Yeah, I plan on putting subliminal SiP stuff in every single panel! [laughs] That would be fun. You know, I did do an "Ultimate Spider-Man" book one time and Francine and Katchoo were walking in the foreground of the very first panel. Who knows, maybe I will pull a Hitchcock on everything I do from now on.

You could do that – make it one of your signatures.

This is also the first of two books you'll be doing for Marvel. Now, we can't talk about the second one yet, but once you're done with these two commitments, is your goal to stick around with Marvel for a while or maybe return to indy publishing? What are you considering?

You know, I love my future and I love my options. I would love to have an open door at Marvel for the rest of my career. They have all kinds of things going on that I'm interested in. There is a character over at DC Comics that I've been squawking about and demanding for the last year – Supergirl! I have this Supergirl campaign as if I'm running for President! Hopefully I'll get a chance someday.

I'm not myopic in thinking with a one-track mind at this point. I'd love to do a great job with Marvel, make some good books, then see what the future brings. And I'm definitely working up a new independent series because the two books I'm doing with Marvel are just me writing, which leaves me plenty of time to draw, so I have plenty of time to get in trouble with something else.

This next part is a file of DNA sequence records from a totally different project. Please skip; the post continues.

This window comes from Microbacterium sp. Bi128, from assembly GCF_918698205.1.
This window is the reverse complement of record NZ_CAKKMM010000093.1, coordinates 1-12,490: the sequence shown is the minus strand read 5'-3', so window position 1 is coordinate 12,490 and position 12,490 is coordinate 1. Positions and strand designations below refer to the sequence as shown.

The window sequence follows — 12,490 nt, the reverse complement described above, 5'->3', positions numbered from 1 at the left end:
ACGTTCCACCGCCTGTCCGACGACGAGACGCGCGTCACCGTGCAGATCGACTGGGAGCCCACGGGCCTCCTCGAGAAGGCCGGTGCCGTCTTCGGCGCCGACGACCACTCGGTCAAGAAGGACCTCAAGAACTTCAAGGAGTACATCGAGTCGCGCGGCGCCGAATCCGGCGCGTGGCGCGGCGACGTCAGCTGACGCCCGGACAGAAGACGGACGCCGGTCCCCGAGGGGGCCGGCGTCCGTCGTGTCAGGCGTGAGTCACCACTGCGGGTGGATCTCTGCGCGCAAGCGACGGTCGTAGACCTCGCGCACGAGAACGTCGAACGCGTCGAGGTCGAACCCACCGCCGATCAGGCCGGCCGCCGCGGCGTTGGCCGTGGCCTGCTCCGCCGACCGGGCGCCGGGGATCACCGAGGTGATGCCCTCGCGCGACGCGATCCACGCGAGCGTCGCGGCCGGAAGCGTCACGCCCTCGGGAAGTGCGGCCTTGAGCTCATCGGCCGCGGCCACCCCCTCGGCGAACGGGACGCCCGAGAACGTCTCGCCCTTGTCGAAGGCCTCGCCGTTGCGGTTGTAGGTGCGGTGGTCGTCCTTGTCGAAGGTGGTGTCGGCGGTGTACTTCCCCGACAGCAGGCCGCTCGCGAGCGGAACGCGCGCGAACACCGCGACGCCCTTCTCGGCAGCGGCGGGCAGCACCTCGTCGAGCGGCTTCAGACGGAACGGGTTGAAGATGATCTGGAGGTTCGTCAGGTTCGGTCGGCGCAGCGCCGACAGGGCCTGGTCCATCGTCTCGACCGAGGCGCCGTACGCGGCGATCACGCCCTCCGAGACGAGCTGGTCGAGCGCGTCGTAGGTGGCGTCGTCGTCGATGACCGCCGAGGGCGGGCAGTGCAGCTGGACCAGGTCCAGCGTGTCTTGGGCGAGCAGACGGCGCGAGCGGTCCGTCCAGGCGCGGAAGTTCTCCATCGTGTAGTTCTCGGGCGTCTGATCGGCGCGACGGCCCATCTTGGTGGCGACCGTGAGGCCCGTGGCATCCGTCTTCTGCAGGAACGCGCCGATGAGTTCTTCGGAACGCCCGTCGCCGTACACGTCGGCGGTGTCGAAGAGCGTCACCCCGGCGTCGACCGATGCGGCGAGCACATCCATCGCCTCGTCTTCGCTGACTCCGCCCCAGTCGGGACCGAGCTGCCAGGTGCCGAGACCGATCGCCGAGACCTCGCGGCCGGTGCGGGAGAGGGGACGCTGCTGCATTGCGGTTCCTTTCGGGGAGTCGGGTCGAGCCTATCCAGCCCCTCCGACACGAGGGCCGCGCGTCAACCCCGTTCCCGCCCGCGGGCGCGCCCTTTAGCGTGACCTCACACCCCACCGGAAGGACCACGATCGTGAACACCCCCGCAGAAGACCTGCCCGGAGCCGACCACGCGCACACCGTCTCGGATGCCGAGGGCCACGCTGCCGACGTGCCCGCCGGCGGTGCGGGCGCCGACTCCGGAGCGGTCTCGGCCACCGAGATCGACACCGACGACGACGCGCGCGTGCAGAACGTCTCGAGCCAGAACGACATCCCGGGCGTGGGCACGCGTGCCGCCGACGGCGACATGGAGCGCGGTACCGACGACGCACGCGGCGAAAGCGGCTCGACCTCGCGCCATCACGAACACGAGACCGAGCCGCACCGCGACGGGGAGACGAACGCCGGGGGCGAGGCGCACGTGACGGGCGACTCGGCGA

Do you think, at this point in your career, you'd ever draw someone else's script?

The number of people I would draw for I could count on both hands. The major writers I'd love to work with, but it would have to be a really special project. The thing about art is it's that which takes the longest. If I have to draw something, that's all I can do. Writing, you know, you could do several titles at once. Whoever gets me to draw something, they need to get all of me.

Your independent project – talk about that a bit. I believe the working title on this is "Motor Girl?"

Right. I'm still kind of bashing it around and doing so quite publicly. It's still very much a work in progress.

How long do you think you'll need to develop "Motor Girl" before officially announcing it's ready to go?

I'm shooting for the end of the year. Robin thinks I can't get it done that fast. It's kind of on hold right now because several publishers are negotiating with me to buy it and do the graphic novel with them. If that doesn't work out, then I'm just going to do it as a series myself and publish it myself.

Here you were working for 107 issues total on SiP and were your own boss that entire time. Has working for Marvel been an adjustment for you versus working completely on your own?

I wondered about that myself, so I went to New York last weekend and spent the day at Marvel hanging out with my editors. I thought, maybe, I would spout off a bunch of ideas and they'd start beating me with rubber hoses! But it wasn't that way at all. They listened to me, we talked and ate Chinese food. These guys really love the characters – this isn't a job to them. They're really putting themselves into this book. They care about the characters and the readers and how it'll all work out. That's been my work ethic, too, and I want to continue that. I'm not just writing a comic, I want to write something that's a lot more, an experience and will still be readable in ten years. The editors I talk to feel exactly the same way. It really is a great situation.

Terry, thanks for talking with us today.